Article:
Belfast Telegraph

Peace wall plans deemed 'ambitious'

A group has said plans to tear down peace walls within 10 years is ambitious
A group has said plans to tear down peace walls within 10 years is ambitious

Government plans to tear down all of Northern Ireland's peace walls within 10 years are ambitious, according to an organisation that has worked with interface communities for the past year.

The International Fund for Ireland which has been running a peace walls programme for 12 months said it would not have put a deadline on re-building confidence and addressing security issues.

"Interface walls can only be removed when the time is right and that time will be determined by the communities themselves," Dr Adrian Johnston, chairman of the International Fund for Ireland, said.

Northern Ireland's peace lines are a mixture of traditional walls, fences and gates. They have been built in areas of sectarian tension in Belfast, Londonderry and Portadown, as well as through the playground of a primary school in north Belfast.

Some tower up to 18ft high and may be miles long through areas of dense housing. They were intended to be temporary and protect people from violence during the 30-year conflict but remain 15 years after the Good Friday Agreement which ended the Troubles.

Peace walls have increased in number and scale since the 1994 ceasefires with an estimated 80 currently in existence.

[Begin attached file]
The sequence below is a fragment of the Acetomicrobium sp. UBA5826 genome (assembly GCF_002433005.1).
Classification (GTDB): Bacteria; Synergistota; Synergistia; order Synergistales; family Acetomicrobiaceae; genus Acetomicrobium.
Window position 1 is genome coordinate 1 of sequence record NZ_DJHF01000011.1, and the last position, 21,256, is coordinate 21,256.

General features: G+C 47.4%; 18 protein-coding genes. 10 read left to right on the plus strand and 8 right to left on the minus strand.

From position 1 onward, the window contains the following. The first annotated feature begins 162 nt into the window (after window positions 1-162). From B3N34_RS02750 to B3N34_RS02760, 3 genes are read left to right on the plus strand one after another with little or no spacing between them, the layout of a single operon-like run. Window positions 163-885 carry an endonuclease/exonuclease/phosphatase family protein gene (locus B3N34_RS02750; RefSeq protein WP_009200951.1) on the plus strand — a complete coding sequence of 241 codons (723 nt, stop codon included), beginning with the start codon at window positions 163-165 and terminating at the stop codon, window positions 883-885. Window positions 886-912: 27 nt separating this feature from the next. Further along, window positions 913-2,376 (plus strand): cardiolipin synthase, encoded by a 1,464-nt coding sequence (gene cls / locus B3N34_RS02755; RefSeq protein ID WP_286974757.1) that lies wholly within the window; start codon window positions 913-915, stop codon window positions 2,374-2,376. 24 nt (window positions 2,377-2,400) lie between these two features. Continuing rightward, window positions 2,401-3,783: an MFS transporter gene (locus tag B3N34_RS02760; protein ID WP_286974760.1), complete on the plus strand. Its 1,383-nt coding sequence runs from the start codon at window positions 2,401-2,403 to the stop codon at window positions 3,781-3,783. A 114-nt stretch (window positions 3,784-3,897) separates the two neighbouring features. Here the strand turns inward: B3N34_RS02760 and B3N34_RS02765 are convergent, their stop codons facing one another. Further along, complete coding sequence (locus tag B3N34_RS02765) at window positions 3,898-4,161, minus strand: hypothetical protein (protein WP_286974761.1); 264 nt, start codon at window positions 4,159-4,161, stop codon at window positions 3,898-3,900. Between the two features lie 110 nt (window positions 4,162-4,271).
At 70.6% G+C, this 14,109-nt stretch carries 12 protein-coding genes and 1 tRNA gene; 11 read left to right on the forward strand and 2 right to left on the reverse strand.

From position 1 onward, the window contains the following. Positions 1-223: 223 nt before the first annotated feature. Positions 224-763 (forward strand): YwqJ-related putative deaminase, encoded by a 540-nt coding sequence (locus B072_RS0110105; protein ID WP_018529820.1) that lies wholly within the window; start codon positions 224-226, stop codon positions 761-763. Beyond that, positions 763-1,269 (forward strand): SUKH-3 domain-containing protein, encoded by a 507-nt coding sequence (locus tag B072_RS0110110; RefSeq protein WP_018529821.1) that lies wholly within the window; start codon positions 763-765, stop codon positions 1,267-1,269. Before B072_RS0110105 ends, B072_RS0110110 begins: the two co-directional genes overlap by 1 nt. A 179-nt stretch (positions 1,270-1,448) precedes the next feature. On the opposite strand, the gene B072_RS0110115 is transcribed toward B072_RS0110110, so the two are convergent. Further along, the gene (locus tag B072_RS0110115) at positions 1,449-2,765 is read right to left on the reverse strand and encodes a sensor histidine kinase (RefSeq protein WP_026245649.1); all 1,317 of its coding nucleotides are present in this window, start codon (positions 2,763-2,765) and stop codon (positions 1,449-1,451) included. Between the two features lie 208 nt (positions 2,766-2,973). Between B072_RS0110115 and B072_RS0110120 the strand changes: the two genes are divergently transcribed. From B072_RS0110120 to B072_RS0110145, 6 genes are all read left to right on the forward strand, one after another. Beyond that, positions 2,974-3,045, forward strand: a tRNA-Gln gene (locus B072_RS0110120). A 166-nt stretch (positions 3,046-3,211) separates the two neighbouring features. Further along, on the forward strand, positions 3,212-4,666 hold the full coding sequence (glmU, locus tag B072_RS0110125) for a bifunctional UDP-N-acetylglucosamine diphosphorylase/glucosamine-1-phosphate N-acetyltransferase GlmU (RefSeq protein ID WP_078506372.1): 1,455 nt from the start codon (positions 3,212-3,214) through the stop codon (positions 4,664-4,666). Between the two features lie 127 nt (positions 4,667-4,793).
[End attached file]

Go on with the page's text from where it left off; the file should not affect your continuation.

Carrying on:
Dr Johnston said a number of communities had requested assistance to positively transform their areas but deep-seated problems still need to be addressed.

He added: "The International Fund for Ireland can bring communities to the point where they feel it is safe to remove the peace walls. There are elements of security there - the Department of Justice, the PSNI and the communities have to make that decision themselves. Therefore the International Fund for Ireland would not put a timeline on how long it should be before interface walls come down.

"I think it is ambitious and you do have to have ambitions. One of the things we have to look at is challenging communities to progress. But, change has to be managed very sensitively."

The International Fund for Ireland was established in 1986 to promote economic and social advance, encourage dialogue and reconciliation between unionists and nationalists.


From Belfast Telegraph